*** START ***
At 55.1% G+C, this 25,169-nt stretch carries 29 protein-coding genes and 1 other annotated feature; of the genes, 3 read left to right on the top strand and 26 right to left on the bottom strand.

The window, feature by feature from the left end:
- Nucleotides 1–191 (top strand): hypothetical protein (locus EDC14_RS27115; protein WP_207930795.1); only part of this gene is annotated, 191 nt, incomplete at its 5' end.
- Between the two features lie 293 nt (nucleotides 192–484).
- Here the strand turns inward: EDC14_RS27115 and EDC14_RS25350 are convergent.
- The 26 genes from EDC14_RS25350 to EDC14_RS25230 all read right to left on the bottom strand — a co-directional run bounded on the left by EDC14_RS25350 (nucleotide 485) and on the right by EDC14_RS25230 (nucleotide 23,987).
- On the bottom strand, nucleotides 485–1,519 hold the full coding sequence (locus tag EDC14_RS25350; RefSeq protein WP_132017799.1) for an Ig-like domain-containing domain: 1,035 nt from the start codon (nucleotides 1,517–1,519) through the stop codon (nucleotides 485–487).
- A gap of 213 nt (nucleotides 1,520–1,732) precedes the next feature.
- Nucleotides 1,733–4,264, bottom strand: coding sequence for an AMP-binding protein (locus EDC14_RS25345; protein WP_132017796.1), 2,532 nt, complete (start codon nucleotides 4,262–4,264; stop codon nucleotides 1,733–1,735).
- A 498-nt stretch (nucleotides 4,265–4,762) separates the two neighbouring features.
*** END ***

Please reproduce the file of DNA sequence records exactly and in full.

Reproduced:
At 55.1% G+C, this 25,169-nt stretch carries 29 protein-coding genes and 1 other annotated feature; of the genes, 3 read left to right on the top strand and 26 right to left on the bottom strand.

The window, feature by feature from the left end:
- Nucleotides 1–191 (top strand): hypothetical protein (locus EDC14_RS27115; protein WP_207930795.1); only part of this gene is annotated, 191 nt, incomplete at its 5' end.
- Between the two features lie 293 nt (nucleotides 192–484).
- Here the strand turns inward: EDC14_RS27115 and EDC14_RS25350 are convergent.
- The 26 genes from EDC14_RS25350 to EDC14_RS25230 all read right to left on the bottom strand — a co-directional run bounded on the left by EDC14_RS25350 (nucleotide 485) and on the right by EDC14_RS25230 (nucleotide 23,987).
- On the bottom strand, nucleotides 485–1,519 hold the full coding sequence (locus tag EDC14_RS25350; RefSeq protein WP_132017799.1) for an Ig-like domain-containing domain: 1,035 nt from the start codon (nucleotides 1,517–1,519) through the stop codon (nucleotides 485–487).
- A gap of 213 nt (nucleotides 1,520–1,732) precedes the next feature.
- Nucleotides 1,733–4,264, bottom strand: coding sequence for an AMP-binding protein (locus EDC14_RS25345; protein WP_132017796.1), 2,532 nt, complete (start codon nucleotides 4,262–4,264; stop codon nucleotides 1,733–1,735).
- A 498-nt stretch (nucleotides 4,265–4,762) separates the two neighbouring features.